As a huge Ken Burns fan I am eagerly anticipating the arrival of his next massive documentary series, The Vietnam War, which premiered on PBS on September 17. As the daughter and niece of four veterans of the Vietnam War, most of my life I’ve struggled to really understand the complexities of a piece of my family’s life and our nation’s history that is rarely taught or talked about. While it might not be easy for people like my dad and his compatriots to discuss that part of their past, we are fortunate enough to have authors who have put to paper the details of a war that is so near to us in time, but so far from our comprehension. Here are some of their stories, and hopefully an 18-hour documentary series can answer any other questions we might have.
HARD MEN HUMBLE explores a rare community of expatriate Vietnam veterans who stayed overseas for many different reasons. Jonathan Stevenson brings to light the desire of those who don’t want to forget their time fighting in Vietnam and how they’ve lived since the war.
A young drafted army private leaves America for Vietnam, where he meets and becomes enamored with a local prostitute. A poetic look at loss and the feeling of love, the setting and sentiment of both characters parallels their desperate search for an escape from the cruel hands they’ve been dealt in a beautiful place.
This instant classic comes from the notes of Michael Herr, a reporter who was on the ground and at the front lines of the Vietnam War. His brutal yet compassionate retelling is a harsh reminder that he wasn’t alone in his experiences or in how he felt about them later.
Told through flashbacks and in a stream of consciousness, this international bestseller takes the point of view of a North Vietnamese soldier trying to recall all that he’s lost through the war. Clinging to the memory of his late sweetheart, Kien confronts the shame he feels for the things he’s seen and done, and mourns the loss of his innocence.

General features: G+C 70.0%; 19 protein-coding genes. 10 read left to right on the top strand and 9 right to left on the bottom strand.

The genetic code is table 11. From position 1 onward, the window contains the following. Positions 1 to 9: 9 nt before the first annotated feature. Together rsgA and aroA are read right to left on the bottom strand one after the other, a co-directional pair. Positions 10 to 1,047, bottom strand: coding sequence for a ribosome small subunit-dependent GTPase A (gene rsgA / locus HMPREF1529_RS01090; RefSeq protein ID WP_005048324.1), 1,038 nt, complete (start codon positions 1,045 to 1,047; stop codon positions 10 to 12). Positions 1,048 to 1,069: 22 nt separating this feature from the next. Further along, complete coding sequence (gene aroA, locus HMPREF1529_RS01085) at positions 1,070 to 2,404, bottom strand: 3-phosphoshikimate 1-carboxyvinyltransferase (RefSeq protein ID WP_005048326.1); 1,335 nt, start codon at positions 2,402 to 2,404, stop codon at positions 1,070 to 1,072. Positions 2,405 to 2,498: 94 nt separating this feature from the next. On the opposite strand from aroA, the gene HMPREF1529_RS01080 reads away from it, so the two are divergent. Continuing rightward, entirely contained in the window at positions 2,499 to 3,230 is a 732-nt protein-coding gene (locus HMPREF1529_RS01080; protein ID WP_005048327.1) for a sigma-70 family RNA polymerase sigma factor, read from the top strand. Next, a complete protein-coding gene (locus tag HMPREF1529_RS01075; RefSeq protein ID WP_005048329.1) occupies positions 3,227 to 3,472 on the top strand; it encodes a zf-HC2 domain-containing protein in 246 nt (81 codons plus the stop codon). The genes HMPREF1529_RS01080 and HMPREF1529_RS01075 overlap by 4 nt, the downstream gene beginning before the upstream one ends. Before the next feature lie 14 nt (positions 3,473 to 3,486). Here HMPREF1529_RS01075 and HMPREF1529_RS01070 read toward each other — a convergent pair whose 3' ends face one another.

Kao Kalia Yang was born in a Hmong refugee camp in Thailand. She and her family later moved to California, when returning home to Vietnam was no longer an option. With no written language, the Hmong, who aided the American side during the Vietnam War and had to flee their homes, have had few opportunities to tell their stories. Yang expertly weaves a history of her culture, family, beloved grandmother, and the immigrant experience of a group of people largely ignored by history.
Hundreds of hours of interviews, detailed letters, and reports from the Pentagon help to bring the forgotten heroics of 12 American boys from the 101st Airborne Division to life. These members of the Echo Company survived 60 days on the run from the North Vietnamese Army during the Tet Offensive. Doug Stanton’s piece of literary military history reflects on the hardships faced by these soldiers, both in battle and in the country they returned to, which was full of contempt for the war and had no desire to hear their stories.